Rob Trangucci’s done a lot of great work on making matrix operations more efficient. Krzysztof Sakrejda’s been doing a ton of work on interface and I/O design with Allen and Sean.

And of course, we now have Aki Vehtari (the closer) guiding our work on GPs (along with Rob Trangucci, Michael Betancourt, Andrew, etc.) and various sorts of diagnostics (with Jonah Gabry and Sean Talts and Dan Simpson). Not to mention, Aki organized StanCon Helsinki, which was a blast (sorry I didn’t have time to sit down and talk with everyone—I hadn’t even met half a dozen of our developers who were there, so I was very busy catching up). Dan Simpson’s curently working on adding efficient marginalizations for GLMs a la INLA and Matthias Vákár is working on efficient GLM functions (which Rok and Erik are then going to supercharge with GPUs).

We’ve also been concentrating a lot on workflow, diagnostics, etc., with extensive effort from Andrew Gelman, Michael Betancourt, Aki Vehtari, Jonah Gabry, and Dan Simpson, along with the rest of us trying to implement the recommendations and keep up with best practices. Michael’s case studies, in particular, should be required reading. I believe Jonah and crew are in Cardiff at the moment “reading” their RSS paper on Bayesian workflow. We plan to turn that into a book length monograph with full details and a couple of long examples.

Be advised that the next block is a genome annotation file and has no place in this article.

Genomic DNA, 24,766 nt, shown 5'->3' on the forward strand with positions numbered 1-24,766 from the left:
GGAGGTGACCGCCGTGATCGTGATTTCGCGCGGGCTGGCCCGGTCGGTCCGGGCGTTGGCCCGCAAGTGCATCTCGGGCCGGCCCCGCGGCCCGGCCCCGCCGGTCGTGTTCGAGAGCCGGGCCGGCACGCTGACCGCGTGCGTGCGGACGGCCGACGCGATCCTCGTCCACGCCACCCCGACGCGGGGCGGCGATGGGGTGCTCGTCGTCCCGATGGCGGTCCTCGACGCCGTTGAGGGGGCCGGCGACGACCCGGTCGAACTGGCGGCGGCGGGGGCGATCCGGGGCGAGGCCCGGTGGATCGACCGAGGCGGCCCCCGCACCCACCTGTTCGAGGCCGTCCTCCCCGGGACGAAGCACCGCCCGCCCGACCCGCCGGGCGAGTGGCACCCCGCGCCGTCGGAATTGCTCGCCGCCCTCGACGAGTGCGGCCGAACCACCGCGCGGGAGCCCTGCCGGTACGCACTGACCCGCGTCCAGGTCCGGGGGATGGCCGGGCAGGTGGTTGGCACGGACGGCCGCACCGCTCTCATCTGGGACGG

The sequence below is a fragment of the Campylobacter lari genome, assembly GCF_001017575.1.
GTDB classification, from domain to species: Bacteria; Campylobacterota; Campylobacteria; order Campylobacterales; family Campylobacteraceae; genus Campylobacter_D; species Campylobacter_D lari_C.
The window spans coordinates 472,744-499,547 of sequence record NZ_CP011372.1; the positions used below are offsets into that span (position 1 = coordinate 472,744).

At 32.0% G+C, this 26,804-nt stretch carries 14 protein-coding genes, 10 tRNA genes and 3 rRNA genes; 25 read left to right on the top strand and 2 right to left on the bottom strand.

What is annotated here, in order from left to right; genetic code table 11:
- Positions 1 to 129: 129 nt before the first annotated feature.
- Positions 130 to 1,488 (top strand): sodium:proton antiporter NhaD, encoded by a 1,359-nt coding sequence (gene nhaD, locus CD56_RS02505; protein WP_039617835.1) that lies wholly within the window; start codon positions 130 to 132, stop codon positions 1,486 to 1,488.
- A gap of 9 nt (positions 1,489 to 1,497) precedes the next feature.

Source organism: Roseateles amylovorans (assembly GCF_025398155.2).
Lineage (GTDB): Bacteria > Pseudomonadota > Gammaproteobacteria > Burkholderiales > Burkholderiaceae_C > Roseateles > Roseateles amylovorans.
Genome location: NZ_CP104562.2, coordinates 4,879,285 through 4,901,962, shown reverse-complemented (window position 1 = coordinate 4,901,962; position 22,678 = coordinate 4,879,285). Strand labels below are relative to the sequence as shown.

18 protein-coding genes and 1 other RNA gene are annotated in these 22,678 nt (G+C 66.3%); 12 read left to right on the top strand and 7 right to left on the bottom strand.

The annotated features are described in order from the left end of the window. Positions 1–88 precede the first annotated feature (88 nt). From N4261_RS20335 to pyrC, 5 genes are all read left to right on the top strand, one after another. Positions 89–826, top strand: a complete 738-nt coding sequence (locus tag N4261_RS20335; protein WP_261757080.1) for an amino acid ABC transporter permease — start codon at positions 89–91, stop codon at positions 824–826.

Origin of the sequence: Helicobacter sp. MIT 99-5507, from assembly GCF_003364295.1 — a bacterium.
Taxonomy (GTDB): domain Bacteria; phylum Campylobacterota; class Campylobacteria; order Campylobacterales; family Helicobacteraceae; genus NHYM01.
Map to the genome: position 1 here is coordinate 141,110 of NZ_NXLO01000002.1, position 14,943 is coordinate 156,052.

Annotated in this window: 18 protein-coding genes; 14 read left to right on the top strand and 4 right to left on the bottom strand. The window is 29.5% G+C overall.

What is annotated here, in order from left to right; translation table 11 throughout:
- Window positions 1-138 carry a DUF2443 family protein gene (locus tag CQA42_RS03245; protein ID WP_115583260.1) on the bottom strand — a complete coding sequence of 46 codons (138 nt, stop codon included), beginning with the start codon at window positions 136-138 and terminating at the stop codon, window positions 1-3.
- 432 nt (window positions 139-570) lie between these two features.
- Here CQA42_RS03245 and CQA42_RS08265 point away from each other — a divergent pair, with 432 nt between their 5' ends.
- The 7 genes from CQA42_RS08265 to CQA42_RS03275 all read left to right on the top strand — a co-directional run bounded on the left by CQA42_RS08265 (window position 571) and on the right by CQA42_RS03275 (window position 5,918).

Most recently, Ben Bales has been knocking every pitch thrown to him out of the park. He’s built the really neat adjoint-Jacobian product formulation of multivariate autodiff and figured out all the parameter pack stuff that’s going to let us massively simplify a ton of our functional interfaces. Mitzi Morris has been paying down all the technical debt I incurred writing the first version of the parser.

And let’s not forget Paul Bürkner, who built brms, which is another interface like rstanarm (which I believe was largely built by Ben Goodrich and Jonah Gabry, but even I can’t keep track of who actually builds what).

I could go on for pages, but I hope everyone gets the picture that this is a hugely collaborative effort!

end edit]